Seven hours of waiting, not seen, now hospitalised


An 83-year-old Masterton man has been admitted to hospital with pneumonia days after shambolic visits to the Emergency Department at Wairarapa Hospital.

The man’s daughter, who the Times-Age has agreed not to name, said that last Saturday her father had waited at ED for treatment for a cough for three hours but was then forced to go home for dialysis.

When he returned to ED 45 minutes later he found he was at the back of the queue once again.

After being forced to wait another four hours he had to go home once again for dialysis. Feeling too exhausted and unwell he did not return to the hospital.

On Monday he saw his GP and then received a chest X-ray.

By Thursday the man was back in Wairarapa Hospital with pneumonia and is expected to be there until either today or tomorrow.

The man’s daughter said she was “aghast” that he was kept waiting for so long.

“My father is an elderly man, and this could be a matter of life and death for him. Really, it’s threatened his life.

“I do want to say that now he’s in there we’re happy with the way he’s being treated. It’s just the poor [initial] service that’s really left us disappointed.”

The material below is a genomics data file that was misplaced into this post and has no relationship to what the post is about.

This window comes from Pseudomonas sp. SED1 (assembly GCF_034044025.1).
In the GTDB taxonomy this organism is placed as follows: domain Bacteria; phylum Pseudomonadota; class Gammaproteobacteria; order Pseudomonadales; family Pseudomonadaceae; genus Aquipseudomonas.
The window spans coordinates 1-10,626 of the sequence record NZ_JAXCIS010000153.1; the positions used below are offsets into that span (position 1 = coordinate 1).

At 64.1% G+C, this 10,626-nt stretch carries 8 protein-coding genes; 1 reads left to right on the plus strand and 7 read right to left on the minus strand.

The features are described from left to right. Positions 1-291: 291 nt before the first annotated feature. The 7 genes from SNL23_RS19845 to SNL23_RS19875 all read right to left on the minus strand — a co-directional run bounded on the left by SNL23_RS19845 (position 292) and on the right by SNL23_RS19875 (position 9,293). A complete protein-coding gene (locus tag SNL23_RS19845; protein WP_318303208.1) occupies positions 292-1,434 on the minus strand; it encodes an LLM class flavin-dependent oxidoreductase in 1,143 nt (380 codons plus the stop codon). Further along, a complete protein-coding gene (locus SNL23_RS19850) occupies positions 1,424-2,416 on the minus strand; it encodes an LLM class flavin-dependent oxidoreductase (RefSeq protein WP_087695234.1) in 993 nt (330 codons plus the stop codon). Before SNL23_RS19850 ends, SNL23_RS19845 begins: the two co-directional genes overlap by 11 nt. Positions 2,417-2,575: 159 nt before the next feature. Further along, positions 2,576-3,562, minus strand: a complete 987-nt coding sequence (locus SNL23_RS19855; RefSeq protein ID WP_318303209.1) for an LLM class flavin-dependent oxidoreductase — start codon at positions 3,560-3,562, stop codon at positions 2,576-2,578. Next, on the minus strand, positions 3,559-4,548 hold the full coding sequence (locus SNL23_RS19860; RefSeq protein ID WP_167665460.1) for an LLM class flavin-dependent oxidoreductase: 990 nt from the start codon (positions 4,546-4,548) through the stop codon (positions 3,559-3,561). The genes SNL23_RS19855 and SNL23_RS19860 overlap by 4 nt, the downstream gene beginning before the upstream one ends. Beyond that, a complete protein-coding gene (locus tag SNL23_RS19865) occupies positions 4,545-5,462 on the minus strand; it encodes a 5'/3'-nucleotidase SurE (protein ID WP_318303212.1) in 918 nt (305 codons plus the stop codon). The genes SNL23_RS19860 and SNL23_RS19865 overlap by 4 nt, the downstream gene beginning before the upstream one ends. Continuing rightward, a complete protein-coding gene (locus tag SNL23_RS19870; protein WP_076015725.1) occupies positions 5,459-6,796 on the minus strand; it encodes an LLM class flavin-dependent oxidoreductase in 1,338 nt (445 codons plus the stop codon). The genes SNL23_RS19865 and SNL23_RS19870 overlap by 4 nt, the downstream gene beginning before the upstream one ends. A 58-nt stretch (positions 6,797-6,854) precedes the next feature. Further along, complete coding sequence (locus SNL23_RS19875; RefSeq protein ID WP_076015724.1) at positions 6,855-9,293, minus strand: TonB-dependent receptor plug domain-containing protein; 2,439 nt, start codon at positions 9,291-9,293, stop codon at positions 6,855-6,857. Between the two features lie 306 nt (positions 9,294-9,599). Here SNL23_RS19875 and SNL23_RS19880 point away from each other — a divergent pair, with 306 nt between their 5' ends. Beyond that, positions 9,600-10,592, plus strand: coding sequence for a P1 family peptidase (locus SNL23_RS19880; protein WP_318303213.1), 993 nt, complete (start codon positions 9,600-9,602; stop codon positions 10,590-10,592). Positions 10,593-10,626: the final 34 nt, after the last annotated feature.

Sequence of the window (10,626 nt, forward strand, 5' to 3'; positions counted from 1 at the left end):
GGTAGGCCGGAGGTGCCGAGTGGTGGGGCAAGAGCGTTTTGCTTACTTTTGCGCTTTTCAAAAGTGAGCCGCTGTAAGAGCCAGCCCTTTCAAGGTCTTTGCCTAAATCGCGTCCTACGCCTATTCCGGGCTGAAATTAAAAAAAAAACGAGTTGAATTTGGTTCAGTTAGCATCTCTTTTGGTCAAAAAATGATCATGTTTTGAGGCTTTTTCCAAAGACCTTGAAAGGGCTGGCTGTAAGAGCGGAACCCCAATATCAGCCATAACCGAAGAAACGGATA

The daughter said the family also had issues with the fact there were no dialysis machines at Wairarapa Hospital.

“He’s having to be in there now with pneumonia and doing his own dialysis because the nurses aren’t trained in it.

“It’s not just about us though, there are other patients who have to travel to Kenepuru in Porirua three days a week just to deal with their dialysis.”

The man’s daughter has emailed Wairarapa MP Kieran McAnulty to do with the issues of wait time and lack of dialysis facilities.

The man who spoke to the Times-Age earlier in the week said this was not the first time he’d had a long wait time.

“Last time I was up here all day until 11pm at night, after going in at about 10.30am – it’s a long time.

“By the next day I was exhausted.”

Wairarapa District Health Board spokeswoman Anna Cardno said the hospital had been experiencing high demand recently and was “very busy” last weekend.

“People are seen by order of need, on a ‘worst in, not first in’ basis.

“While we endeavour to avoid long waiting times, we do acknowledge people can sometimes spend extended time in the waiting room while the acute care staff attend higher need, trauma or priority patients.”

Cardno said the patients’ order of need when presenting to ED is determined through a clinical triage process.

“It would be a reasonable request to make to want to be seen earlier in order to attend home dialysis, however clinical care will always be provided by order of acuity.”

Cardno said that without being familiar with the patient’s symptoms at the time, it is not possible to determine if ED was the most appropriate place to be seen.

“The after-hours medical centre, at Masterton Medical, is available in weekends for all non-urgent healthcare needs.

“If people are sick, they need to be seen, and Wairarapa’s After Hours Medical Centre Service, based at Masterton Medical Centre on the Wairarapa Hospital campus, is the best place to go for any non-urgent healthcare required in the weekend. Medical emergencies should attend the Emergency Department.”